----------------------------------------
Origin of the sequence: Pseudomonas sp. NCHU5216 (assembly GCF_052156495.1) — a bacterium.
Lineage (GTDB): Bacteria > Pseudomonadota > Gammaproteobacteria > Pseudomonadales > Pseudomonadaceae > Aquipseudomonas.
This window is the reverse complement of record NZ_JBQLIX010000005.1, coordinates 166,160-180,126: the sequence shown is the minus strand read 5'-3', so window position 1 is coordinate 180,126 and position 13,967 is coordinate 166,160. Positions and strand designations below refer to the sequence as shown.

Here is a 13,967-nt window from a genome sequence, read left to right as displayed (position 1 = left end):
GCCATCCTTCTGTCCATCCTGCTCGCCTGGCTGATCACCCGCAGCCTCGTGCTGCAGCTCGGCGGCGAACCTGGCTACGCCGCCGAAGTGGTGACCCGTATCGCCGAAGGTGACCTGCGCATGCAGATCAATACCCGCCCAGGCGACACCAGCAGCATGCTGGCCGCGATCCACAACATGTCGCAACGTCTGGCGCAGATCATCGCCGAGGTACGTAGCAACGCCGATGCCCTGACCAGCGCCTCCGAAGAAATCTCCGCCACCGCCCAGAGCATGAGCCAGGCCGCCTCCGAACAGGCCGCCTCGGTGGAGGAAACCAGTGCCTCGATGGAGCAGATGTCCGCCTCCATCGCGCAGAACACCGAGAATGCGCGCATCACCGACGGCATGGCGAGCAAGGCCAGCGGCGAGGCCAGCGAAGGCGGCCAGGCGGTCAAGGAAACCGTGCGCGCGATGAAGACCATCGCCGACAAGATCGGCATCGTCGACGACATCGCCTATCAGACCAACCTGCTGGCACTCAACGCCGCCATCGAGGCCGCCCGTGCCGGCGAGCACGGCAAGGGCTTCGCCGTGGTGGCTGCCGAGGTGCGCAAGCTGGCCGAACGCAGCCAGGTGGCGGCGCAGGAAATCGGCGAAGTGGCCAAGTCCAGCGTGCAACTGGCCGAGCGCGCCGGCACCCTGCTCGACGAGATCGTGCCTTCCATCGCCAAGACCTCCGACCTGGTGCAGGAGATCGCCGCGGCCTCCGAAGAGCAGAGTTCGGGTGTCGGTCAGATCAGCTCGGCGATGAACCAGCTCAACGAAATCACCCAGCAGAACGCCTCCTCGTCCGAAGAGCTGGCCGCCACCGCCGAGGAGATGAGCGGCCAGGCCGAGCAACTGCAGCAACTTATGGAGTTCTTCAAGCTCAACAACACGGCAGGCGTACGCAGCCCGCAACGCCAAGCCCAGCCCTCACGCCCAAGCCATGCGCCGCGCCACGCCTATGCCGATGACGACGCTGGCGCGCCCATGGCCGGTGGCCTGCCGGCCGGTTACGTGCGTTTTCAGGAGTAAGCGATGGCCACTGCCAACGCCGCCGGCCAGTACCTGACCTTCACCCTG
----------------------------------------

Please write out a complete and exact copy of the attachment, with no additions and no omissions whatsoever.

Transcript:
Origin of the sequence: Pseudomonas sp. NCHU5216 (assembly GCF_052156495.1) — a bacterium.
Lineage (GTDB): Bacteria > Pseudomonadota > Gammaproteobacteria > Pseudomonadales > Pseudomonadaceae > Aquipseudomonas.
This window is the reverse complement of record NZ_JBQLIX010000005.1, coordinates 166,160-180,126: the sequence shown is the minus strand read 5'-3', so window position 1 is coordinate 180,126 and position 13,967 is coordinate 166,160. Positions and strand designations below refer to the sequence as shown.

Here is a 13,967-nt window from a genome sequence, read left to right as displayed (position 1 = left end):
GCCATCCTTCTGTCCATCCTGCTCGCCTGGCTGATCACCCGCAGCCTCGTGCTGCAGCTCGGCGGCGAACCTGGCTACGCCGCCGAAGTGGTGACCCGTATCGCCGAAGGTGACCTGCGCATGCAGATCAATACCCGCCCAGGCGACACCAGCAGCATGCTGGCCGCGATCCACAACATGTCGCAACGTCTGGCGCAGATCATCGCCGAGGTACGTAGCAACGCCGATGCCCTGACCAGCGCCTCCGAAGAAATCTCCGCCACCGCCCAGAGCATGAGCCAGGCCGCCTCCGAACAGGCCGCCTCGGTGGAGGAAACCAGTGCCTCGATGGAGCAGATGTCCGCCTCCATCGCGCAGAACACCGAGAATGCGCGCATCACCGACGGCATGGCGAGCAAGGCCAGCGGCGAGGCCAGCGAAGGCGGCCAGGCGGTCAAGGAAACCGTGCGCGCGATGAAGACCATCGCCGACAAGATCGGCATCGTCGACGACATCGCCTATCAGACCAACCTGCTGGCACTCAACGCCGCCATCGAGGCCGCCCGTGCCGGCGAGCACGGCAAGGGCTTCGCCGTGGTGGCTGCCGAGGTGCGCAAGCTGGCCGAACGCAGCCAGGTGGCGGCGCAGGAAATCGGCGAAGTGGCCAAGTCCAGCGTGCAACTGGCCGAGCGCGCCGGCACCCTGCTCGACGAGATCGTGCCTTCCATCGCCAAGACCTCCGACCTGGTGCAGGAGATCGCCGCGGCCTCCGAAGAGCAGAGTTCGGGTGTCGGTCAGATCAGCTCGGCGATGAACCAGCTCAACGAAATCACCCAGCAGAACGCCTCCTCGTCCGAAGAGCTGGCCGCCACCGCCGAGGAGATGAGCGGCCAGGCCGAGCAACTGCAGCAACTTATGGAGTTCTTCAAGCTCAACAACACGGCAGGCGTACGCAGCCCGCAACGCCAAGCCCAGCCCTCACGCCCAAGCCATGCGCCGCGCCACGCCTATGCCGATGACGACGCTGGCGCGCCCATGGCCGGTGGCCTGCCGGCCGGTTACGTGCGTTTTCAGGAGTAAGCGATGGCCACTGCCAACGCCGCCGGCCAGTACCTGACCTTCACCCTG